A natural gas pipeline [illustrative]..
(photo credit: Courtesy)
Even though East Mediterranean Gas Company (EMG) said last week natural-gas
deliveries to Israel should resume by the end of May, that is unlikely to
happen. Egyptian daily Al Masry al-Youm reported Sunday that deep differences
remained between Israel and Egypt over Egypt’s demand to adjust the price of the
natural-gas sharply upward.
Egyptian Minister of Petroleum Abdallah
Ghorab told the newspaper EMG has voiced reservations over price increases,
while Israel completely rejects the suggestion. Formal negotiations are due to
start within days.
Ghorab said his ministry was handling the negotiations
from a purely economic perspective, focusing on securing the highest profit
possible for Egypt, regardless of political considerations.
the Egyptian people for convincing the company to review the price before 2013,
the earliest date allowed for a review as dictated by the deal signed between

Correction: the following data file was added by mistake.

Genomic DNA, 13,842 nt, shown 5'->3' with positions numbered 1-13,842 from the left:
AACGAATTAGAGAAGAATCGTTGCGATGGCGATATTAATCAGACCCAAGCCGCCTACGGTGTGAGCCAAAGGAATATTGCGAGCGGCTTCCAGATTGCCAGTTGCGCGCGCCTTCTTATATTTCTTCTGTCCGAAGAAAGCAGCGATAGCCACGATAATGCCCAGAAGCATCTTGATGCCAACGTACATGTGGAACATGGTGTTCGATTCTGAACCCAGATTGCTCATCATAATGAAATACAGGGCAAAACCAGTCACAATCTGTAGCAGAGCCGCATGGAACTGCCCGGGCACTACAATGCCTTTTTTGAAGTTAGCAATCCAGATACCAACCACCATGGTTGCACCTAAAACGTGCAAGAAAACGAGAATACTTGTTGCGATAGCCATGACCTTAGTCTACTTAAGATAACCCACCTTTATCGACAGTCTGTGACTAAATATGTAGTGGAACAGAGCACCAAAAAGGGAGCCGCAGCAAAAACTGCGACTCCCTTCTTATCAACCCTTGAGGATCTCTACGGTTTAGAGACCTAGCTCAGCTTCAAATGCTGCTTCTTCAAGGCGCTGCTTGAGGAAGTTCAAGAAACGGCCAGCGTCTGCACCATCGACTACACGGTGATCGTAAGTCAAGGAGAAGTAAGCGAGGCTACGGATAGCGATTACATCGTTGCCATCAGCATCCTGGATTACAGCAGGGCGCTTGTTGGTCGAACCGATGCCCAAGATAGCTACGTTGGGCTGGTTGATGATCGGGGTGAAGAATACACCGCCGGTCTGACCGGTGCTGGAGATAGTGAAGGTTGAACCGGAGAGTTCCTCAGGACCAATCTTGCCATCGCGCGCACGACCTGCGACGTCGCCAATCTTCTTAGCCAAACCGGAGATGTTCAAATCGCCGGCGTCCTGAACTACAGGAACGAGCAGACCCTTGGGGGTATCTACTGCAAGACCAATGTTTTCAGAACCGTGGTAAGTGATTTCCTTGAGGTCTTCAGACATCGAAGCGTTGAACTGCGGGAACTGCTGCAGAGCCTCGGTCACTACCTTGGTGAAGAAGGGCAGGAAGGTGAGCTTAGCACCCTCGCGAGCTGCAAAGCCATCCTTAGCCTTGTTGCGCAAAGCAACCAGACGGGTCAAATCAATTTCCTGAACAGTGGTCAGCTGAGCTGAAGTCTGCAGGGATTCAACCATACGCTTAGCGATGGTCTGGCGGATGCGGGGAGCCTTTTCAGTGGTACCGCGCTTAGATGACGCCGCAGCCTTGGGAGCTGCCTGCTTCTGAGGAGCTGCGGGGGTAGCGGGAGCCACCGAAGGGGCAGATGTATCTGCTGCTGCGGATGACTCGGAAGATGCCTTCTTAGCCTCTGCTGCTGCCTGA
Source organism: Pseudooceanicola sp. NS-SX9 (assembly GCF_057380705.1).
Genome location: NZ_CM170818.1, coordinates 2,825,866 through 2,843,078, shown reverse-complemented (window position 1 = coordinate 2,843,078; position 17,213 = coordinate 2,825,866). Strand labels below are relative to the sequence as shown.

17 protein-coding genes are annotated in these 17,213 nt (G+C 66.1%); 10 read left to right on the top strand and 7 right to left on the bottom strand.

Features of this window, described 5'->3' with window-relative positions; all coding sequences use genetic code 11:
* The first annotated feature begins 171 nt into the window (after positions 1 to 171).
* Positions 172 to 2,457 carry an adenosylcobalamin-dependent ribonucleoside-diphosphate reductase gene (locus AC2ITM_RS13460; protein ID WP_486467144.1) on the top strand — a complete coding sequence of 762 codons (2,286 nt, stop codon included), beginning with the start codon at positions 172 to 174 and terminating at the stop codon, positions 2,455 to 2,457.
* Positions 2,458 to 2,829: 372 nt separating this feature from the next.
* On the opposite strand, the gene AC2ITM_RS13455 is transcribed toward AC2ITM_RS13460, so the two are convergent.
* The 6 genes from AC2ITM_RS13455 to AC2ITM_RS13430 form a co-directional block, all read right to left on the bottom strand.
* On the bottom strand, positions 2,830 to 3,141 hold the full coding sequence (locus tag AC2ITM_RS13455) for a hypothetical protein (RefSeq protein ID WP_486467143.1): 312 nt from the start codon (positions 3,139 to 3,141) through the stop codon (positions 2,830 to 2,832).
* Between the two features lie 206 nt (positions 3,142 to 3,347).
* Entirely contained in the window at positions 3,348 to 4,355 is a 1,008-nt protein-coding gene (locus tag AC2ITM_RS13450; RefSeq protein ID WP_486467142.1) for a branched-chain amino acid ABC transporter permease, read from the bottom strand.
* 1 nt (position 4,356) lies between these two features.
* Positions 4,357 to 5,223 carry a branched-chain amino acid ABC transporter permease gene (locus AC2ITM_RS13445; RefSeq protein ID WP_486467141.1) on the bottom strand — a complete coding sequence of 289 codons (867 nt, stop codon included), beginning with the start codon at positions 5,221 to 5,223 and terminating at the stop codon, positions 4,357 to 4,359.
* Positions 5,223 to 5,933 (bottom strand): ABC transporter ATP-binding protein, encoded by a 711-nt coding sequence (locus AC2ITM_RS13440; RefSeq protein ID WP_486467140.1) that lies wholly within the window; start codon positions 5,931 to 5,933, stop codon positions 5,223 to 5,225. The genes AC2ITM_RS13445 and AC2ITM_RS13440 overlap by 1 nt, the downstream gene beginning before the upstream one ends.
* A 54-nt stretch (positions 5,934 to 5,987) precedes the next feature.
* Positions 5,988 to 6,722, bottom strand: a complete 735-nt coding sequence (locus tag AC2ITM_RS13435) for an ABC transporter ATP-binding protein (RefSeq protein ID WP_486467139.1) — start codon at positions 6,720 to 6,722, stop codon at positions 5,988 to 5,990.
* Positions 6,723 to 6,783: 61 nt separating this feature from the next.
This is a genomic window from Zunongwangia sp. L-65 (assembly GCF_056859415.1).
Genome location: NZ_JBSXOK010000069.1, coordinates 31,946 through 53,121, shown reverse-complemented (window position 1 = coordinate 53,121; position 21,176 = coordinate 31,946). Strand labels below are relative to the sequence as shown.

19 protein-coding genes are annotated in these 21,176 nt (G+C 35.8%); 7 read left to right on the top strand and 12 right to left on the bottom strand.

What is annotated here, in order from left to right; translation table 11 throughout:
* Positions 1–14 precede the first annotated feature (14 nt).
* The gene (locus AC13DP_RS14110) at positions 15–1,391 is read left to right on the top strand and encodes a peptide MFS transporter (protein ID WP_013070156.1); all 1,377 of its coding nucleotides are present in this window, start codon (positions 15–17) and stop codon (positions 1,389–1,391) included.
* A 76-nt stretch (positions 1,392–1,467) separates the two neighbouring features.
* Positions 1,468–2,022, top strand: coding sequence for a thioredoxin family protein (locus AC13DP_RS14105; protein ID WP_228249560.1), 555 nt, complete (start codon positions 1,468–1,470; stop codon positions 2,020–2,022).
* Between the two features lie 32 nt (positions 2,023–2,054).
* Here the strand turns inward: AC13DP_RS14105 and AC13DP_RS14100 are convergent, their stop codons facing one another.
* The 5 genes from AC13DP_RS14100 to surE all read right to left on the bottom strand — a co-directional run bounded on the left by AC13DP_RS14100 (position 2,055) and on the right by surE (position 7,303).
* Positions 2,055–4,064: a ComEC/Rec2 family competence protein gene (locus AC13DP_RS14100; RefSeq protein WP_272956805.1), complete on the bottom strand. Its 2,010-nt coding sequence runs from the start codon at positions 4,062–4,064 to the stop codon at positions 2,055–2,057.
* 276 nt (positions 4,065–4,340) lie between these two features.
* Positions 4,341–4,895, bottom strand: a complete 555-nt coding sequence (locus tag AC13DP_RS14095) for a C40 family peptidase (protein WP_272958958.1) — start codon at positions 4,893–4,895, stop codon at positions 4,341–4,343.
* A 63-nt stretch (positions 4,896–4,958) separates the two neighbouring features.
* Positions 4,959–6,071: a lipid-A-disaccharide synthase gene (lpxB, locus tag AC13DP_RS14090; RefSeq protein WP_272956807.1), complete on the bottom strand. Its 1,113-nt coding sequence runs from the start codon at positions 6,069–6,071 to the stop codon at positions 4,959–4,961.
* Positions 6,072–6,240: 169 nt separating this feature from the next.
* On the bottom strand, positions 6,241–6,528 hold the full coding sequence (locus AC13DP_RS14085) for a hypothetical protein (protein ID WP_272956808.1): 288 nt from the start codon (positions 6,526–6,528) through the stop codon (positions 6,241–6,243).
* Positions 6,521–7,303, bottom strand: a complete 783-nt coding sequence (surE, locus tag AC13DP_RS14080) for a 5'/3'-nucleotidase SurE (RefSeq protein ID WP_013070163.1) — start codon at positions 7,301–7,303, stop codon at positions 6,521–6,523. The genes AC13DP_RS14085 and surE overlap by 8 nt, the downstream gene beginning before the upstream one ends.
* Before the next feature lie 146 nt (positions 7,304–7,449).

Egypt and Israel in 2009.
The paper quotes a senior EMG official as
saying the Israeli side was sticking to the 2013 deadline because it knows the
current deal has a higher value than that of other export contracts signed by
the Egyptian government.
Last week, EMG shareholder Ampal-American Israel
Corporation announced that repairs on the pipeline had been
Technically, it was possible to resume Egyptian gas deliveries
to Israel, it said, but the gas flow would only resume after the Egyptian
government improved the security of natural- gas facilities in Sinai. Deliveries
were expected to resume by the end of the month, it said.
company responsible for Egypt’s natural-gas deliveries to Israel, built a
pipeline from El-Arish in Sinai to Ashkelon at a cost of $460
Deliveries began in 2008.
In 2010, EMG supplied 40
percent of Israel’s natural-gas needs, with Yam Tethys, owned by Noble Energy
Inc. and Delek Group Ltd., supplying the rest.